THINGS YOU SHOULD KNOW

Night pulled new hostages down for the dream world, a dozen at a time.

***

Time became a main character in the play, a drama—not a comedy. Well, a tragedy if honesty should factor in, but Time would really tell.

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The borders, as usual, were questionable. Everyone was trying to get out of town, see themselves from somewhere else.

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It’s okay to be lost on one-way streets, working in the dark, hazed with cloud, filling out paperwork with your name, so you can belong.

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Once you stop bleeding, you shall be wiser.

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Once on a high floor of the skyscraper, your image will multiply.

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You now live on Choice Street in the city of Renewal in a state of Gentle Chaos and work for the Department of Speculation.

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I know you are wondering about all this.

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When I pick up the book in the recurring dream, it is always empty. At first, this saddens me. I was looking for the chapter BELIEF. Then I find a pen.

***

Your father’s favorite flannel jacket doesn’t smell like him any longer, but then you realize your father had no scent.

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I was a sheet of glass in the wind of their voices.

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So many could not fathom the expansive field of the poem.

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Not everyone needs language in the same way.

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You look confused by the quarantine; the mask accentuates the disorientation in your eyes.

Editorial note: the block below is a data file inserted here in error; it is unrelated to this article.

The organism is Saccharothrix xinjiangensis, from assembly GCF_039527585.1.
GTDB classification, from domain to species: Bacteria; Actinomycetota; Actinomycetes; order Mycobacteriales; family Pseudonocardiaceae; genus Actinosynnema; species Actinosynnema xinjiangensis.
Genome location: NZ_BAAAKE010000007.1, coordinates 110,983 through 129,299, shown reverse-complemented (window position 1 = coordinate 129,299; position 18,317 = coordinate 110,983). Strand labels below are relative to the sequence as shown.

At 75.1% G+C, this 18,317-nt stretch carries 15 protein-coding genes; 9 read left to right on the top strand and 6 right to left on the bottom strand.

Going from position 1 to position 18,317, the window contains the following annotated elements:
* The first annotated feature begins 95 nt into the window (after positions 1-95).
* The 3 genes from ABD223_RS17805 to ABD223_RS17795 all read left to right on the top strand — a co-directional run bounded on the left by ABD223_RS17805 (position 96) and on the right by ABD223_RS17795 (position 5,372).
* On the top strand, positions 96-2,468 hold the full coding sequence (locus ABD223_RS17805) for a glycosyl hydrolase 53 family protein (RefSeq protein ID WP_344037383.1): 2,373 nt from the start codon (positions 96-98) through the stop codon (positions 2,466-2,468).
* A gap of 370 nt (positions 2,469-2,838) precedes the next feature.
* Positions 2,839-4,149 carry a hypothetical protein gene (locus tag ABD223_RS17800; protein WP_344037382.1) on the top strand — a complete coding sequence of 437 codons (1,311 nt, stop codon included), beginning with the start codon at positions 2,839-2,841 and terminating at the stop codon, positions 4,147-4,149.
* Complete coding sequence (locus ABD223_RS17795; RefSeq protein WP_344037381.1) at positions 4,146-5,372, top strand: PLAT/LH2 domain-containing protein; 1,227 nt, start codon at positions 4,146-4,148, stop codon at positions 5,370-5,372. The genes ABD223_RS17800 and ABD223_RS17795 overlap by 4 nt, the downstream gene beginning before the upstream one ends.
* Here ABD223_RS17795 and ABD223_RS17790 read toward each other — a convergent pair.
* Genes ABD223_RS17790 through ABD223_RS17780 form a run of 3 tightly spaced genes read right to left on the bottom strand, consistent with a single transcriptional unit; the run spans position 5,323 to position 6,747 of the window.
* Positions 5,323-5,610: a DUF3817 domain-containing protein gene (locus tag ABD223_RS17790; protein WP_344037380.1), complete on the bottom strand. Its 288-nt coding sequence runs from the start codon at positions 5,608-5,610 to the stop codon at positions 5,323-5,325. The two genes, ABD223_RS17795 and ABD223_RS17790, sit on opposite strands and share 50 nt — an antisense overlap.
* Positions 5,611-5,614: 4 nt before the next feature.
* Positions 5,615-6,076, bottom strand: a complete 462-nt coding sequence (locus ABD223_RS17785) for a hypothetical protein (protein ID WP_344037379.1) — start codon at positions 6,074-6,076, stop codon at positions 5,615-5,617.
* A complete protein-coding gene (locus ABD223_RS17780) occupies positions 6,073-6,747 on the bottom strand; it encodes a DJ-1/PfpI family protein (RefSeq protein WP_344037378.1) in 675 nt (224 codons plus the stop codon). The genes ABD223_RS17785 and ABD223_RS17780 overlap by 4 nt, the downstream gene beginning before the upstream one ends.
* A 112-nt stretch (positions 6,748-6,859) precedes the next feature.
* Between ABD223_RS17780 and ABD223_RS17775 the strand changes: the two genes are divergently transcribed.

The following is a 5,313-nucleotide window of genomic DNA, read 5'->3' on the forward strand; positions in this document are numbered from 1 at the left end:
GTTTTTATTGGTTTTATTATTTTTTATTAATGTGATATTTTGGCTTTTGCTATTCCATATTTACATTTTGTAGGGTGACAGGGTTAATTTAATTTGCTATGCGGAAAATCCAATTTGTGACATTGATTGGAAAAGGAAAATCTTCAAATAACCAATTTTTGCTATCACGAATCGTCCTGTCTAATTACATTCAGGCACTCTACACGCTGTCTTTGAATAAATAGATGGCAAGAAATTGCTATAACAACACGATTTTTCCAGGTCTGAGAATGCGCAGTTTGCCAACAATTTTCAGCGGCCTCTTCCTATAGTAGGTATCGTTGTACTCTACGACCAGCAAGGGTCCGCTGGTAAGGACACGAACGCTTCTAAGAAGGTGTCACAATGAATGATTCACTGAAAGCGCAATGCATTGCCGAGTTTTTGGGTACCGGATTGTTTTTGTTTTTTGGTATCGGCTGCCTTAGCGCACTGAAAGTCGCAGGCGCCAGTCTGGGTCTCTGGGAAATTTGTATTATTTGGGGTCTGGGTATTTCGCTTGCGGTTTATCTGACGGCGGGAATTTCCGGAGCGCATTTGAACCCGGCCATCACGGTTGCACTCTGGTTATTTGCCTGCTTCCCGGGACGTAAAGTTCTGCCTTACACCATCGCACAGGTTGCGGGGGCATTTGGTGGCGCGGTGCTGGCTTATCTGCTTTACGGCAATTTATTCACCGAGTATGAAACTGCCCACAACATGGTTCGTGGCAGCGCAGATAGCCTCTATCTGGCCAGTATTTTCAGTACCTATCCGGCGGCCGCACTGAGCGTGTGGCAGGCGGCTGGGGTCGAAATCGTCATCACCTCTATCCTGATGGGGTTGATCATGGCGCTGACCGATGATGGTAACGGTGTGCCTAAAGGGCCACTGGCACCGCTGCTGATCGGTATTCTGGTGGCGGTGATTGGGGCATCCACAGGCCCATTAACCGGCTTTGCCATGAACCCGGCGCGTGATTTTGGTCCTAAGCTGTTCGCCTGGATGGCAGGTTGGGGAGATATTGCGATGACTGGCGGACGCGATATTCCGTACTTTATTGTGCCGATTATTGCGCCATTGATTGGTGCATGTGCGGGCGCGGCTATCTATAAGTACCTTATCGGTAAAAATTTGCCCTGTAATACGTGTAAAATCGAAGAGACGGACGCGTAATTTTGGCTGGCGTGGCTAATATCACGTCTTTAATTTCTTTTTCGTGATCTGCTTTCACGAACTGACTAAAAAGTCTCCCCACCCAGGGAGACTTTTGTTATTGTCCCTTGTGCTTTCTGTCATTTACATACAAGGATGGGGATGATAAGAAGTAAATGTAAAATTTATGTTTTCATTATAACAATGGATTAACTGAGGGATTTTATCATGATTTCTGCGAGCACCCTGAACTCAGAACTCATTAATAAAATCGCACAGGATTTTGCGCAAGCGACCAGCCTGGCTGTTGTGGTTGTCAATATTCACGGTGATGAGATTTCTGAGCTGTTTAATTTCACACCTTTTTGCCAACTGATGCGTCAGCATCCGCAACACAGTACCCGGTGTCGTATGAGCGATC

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When things go boring, you are known to invent and count angels.

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The radio host spoke of a man whose ghost significant other of two years left to cheat on him; an actual ghost ghosted him.

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Your mother always warned you about the opposite sex. 

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Sometimes the days cartwheeled; other days, they somersaulted slowly.

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All those hours of daylight and nowhere certain to go.

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You must have patience to deseed strawberries.

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The prize was given for the best attitude amidst the wreckage, in the wake of continuing wars and protests absent from multimedia screens.

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The father told the son he was burning in a bright direction toward God.

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The leader led with a child’s vocabulary.